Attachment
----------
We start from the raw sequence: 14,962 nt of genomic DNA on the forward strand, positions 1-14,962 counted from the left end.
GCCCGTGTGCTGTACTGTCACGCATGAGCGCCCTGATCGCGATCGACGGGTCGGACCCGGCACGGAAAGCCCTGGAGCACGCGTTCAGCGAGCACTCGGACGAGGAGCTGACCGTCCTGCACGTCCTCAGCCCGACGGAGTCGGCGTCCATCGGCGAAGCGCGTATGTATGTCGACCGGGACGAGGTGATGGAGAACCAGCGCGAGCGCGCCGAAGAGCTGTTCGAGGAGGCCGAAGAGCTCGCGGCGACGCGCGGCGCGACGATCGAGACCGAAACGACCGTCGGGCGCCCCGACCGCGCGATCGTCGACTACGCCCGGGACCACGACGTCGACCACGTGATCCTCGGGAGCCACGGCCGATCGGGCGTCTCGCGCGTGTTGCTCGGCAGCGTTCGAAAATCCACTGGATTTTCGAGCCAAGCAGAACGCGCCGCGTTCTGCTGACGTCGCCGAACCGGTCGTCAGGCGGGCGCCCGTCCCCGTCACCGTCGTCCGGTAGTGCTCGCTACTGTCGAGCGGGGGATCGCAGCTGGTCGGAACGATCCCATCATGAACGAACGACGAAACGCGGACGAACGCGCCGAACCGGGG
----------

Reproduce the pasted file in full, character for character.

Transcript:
We start from the raw sequence: 14,962 nt of genomic DNA on the forward strand, positions 1-14,962 counted from the left end.
GCCCGTGTGCTGTACTGTCACGCATGAGCGCCCTGATCGCGATCGACGGGTCGGACCCGGCACGGAAAGCCCTGGAGCACGCGTTCAGCGAGCACTCGGACGAGGAGCTGACCGTCCTGCACGTCCTCAGCCCGACGGAGTCGGCGTCCATCGGCGAAGCGCGTATGTATGTCGACCGGGACGAGGTGATGGAGAACCAGCGCGAGCGCGCCGAAGAGCTGTTCGAGGAGGCCGAAGAGCTCGCGGCGACGCGCGGCGCGACGATCGAGACCGAAACGACCGTCGGGCGCCCCGACCGCGCGATCGTCGACTACGCCCGGGACCACGACGTCGACCACGTGATCCTCGGGAGCCACGGCCGATCGGGCGTCTCGCGCGTGTTGCTCGGCAGCGTTCGAAAATCCACTGGATTTTCGAGCCAAGCAGAACGCGCCGCGTTCTGCTGACGTCGCCGAACCGGTCGTCAGGCGGGCGCCCGTCCCCGTCACCGTCGTCCGGTAGTGCTCGCTACTGTCGAGCGGGGGATCGCAGCTGGTCGGAACGATCCCATCATGAACGAACGACGAAACGCGGACGAACGCGCCGAACCGGGG